Linear models with an siRNA-drug interaction effect

The SI method attempts to estimate combined RNA and drug effect. Nevertheless, one major disadvantage of the SI method is that it ignores the cross-plate variation of a particular siRNA, as the calculation of sensitivity ratio (Rd/Cd)/(Rc/Cc) involves only averaged reading levels over the replicate plates. Model-based methods are often used for feature selection in other types of high-throughput genomic data, including gene-expression microarray data and single nucleotide polymorphism (SNP) data. In our study, we used a simple linear model with an interaction term to assess RNAi effect, drug effect, and their combined effect. Assuming normal distribution, a full linear model D2 of cell viability (Y) for each siRNA i can be constructed based on the predictor variables: drug effect (x1i, yes/no), RNAi effect (x2i, yes/no), and their interaction term (x1i x2i).

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(1)

This model not only allows for estimating the gene-drug effect but also takes into consideration the variance among the replicates in its estimations. A test based on the difference between the deviance of the null model (model with no explanatory variables) D0 and the deviance of the fitted full model D2 may yield significant result when the drug effect is significant, even if the siRNA does not have any effect on cell viability. Therefore, we calculated the difference between the residual deviance of the fitted full model D2 and the deviance of the reduced model D1 including only drug effect (x1):

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(2)

This statistic, D1 -D2, follows a chi-square distribution with 2 degrees of freedom. The p-value based on this statistic reflects the combined effect of drug and RNAi as well as the RNAi effect alone of the given siRNA. The reason we did not include RNAi effect (x2) in D1 is that a significant RNAi effect alone without a significant interaction effect with drug treatment also provides vital information about the gene that is silenced, which can be very useful in identifying novel therapeutic targets for future studies.

Simulation of datasets

We evaluated the methods using datasets simulated to represent different scenarios corresponding to a given combination of parameters of number of true hits, the amount of noise, the skewness of the data, the strength of chemotherapeutic drug effect, and the RNAi effect. We focused on combined RNAi and drug effect on cell viability, control of false-positive and false-negative rates, and the influence of drug concentration on the statistical power.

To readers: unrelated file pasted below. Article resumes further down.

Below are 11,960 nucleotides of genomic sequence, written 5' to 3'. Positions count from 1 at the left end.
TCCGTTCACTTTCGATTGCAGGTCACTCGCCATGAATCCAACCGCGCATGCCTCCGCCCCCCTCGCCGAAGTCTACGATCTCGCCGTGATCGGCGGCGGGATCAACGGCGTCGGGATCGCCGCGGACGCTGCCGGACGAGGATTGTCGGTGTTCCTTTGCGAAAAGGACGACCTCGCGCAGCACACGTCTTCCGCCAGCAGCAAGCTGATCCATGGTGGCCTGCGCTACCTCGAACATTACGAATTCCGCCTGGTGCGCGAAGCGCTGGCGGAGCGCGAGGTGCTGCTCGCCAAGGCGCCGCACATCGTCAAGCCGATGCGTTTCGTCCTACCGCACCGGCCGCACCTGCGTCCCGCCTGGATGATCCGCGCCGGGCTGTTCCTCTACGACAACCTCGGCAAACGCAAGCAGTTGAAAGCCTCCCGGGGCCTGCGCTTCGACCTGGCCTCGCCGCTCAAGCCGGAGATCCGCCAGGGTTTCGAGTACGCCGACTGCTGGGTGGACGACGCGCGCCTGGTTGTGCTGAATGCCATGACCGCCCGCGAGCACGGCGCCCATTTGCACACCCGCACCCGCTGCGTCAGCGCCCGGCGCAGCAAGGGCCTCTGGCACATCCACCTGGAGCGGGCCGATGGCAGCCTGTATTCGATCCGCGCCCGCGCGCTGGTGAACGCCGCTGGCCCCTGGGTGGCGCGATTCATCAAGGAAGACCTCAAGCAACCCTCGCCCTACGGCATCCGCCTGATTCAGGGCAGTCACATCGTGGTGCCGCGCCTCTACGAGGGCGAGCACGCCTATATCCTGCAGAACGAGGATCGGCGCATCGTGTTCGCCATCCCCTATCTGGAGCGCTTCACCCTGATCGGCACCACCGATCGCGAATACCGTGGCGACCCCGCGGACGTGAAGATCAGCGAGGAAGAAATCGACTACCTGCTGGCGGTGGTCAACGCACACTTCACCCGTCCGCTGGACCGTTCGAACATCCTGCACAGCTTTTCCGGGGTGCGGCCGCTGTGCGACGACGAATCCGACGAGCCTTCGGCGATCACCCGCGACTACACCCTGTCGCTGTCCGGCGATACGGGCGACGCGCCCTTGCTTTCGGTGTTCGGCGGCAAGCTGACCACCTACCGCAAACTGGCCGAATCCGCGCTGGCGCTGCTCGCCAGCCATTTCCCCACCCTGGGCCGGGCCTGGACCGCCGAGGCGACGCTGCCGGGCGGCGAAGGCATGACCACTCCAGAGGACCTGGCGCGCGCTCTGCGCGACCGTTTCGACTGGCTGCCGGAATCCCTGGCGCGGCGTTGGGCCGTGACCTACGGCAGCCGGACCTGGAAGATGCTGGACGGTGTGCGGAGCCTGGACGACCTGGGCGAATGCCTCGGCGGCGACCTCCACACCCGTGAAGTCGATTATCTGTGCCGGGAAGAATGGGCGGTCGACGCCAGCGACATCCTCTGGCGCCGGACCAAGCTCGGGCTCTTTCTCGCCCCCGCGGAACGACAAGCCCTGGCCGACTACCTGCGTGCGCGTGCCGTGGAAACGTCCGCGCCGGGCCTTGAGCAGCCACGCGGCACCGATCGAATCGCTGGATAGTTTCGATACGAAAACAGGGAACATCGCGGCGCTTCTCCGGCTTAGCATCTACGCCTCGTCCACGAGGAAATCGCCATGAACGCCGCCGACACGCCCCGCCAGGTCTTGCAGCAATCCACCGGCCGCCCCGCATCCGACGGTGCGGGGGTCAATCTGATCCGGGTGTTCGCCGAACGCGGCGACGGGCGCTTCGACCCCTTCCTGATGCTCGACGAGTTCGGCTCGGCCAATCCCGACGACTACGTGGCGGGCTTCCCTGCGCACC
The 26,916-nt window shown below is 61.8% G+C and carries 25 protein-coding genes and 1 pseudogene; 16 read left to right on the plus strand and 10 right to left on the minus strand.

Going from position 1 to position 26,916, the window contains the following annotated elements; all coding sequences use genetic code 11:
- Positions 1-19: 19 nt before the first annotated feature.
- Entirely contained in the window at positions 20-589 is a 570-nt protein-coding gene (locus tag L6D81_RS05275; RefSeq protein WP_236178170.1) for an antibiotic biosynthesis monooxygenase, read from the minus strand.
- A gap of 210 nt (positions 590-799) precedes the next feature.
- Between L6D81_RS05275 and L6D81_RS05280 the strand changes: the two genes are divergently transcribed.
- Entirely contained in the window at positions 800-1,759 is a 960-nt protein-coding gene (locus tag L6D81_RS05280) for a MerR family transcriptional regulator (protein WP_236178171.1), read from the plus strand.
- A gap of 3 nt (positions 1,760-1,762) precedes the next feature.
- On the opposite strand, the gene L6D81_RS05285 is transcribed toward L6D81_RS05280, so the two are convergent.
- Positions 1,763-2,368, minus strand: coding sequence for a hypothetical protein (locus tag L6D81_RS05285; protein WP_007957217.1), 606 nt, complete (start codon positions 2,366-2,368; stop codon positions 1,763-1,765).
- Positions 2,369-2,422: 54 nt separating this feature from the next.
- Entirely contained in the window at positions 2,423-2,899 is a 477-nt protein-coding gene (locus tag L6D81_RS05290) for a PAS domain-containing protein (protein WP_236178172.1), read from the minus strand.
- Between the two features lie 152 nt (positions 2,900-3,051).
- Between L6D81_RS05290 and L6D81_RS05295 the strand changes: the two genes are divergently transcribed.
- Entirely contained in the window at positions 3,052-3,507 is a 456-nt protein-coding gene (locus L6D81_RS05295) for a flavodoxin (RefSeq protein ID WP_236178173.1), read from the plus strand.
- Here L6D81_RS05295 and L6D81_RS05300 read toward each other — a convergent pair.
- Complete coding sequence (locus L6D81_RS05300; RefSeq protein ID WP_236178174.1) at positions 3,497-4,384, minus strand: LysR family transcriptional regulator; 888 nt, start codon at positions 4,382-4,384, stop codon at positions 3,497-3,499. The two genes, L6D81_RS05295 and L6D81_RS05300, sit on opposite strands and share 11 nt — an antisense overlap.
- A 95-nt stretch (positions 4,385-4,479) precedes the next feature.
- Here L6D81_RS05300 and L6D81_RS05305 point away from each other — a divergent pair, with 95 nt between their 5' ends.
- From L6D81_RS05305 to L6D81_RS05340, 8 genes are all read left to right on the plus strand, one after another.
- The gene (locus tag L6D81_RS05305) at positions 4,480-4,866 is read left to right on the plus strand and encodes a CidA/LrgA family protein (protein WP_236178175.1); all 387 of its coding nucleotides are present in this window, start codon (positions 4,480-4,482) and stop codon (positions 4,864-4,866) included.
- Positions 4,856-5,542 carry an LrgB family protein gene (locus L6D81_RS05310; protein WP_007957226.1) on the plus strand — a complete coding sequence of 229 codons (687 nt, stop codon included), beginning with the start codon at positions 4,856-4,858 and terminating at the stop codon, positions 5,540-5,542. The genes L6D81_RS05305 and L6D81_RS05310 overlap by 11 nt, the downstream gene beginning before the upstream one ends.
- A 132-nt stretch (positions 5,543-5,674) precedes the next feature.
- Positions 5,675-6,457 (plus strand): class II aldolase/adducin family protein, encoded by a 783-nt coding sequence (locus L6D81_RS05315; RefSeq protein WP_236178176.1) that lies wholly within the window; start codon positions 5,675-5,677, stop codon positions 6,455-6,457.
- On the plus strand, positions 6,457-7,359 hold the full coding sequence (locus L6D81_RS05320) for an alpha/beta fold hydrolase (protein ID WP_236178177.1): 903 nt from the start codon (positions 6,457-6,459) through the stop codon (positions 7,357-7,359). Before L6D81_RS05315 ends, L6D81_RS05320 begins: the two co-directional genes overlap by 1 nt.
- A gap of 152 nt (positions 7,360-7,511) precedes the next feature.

Data for ten 96-well plates with three, six, nine, or twelve replicates were simulated. For each scenario, 500 simulations were carried out. For each simulation, a number of true hits were drawn randomly from the distribution Uniform{10, 11, ..., 60} with an average of 35 out of 900 siRNA wells being truly sensitizing or antagonizing. The viability measurements of the samples transfected with non-hits were generated from N(μNH, σ2), with σ at values of 0.2, 0.4, 0.6, or 0.8. The distribution of true hits is assumed to have a shifted mean relative to the distribution of non-hits: N(μNH*C1, σ2) with C1 > 1 for a sensitizing effect and N(μNH*C2, σ2) with C2 < 1 for an antagonizing effect (C1 = 7, C2 = 0.15; C1 = 5, C2 = 0.3; C1 = 2, C2 = 0.5; and C1 = 1.25, C2 = 0.8). The average cell viability in control wells is usually higher than that in siRNA-transfected wells. The parameter of the chemotherapeutic drug effect D was used to tune the strength of such effect. Specifically, the distribution of drug-treated samples (with active or control siRNA) has a shifted mean relative to untreated: μtrt = μunt*D, D = 0.3, 0.6, and 0.8, where μunt = μNH , μNH*C1 , μNH*C2 , or μNH*K as previously defined. In addition, parameter K is defined to be K = 1.05, 1.10, 1.15, or 1.2, such that control wells have a distribution with mean μctl = μrna*K, where μrna = μNH or μNH*D. Parameters μNH, σ, C1, C2, D, and K were chosen such that the simulated data would resemble data with different distributions and properties, similar to those we have observed in real siRNA screening experiments. In particular, C1 and C2 were chosen such that the sensitizing and antagonizing effects would be equal in magnitude in order to have roughly same number of true hits simulated in both directions of the effect.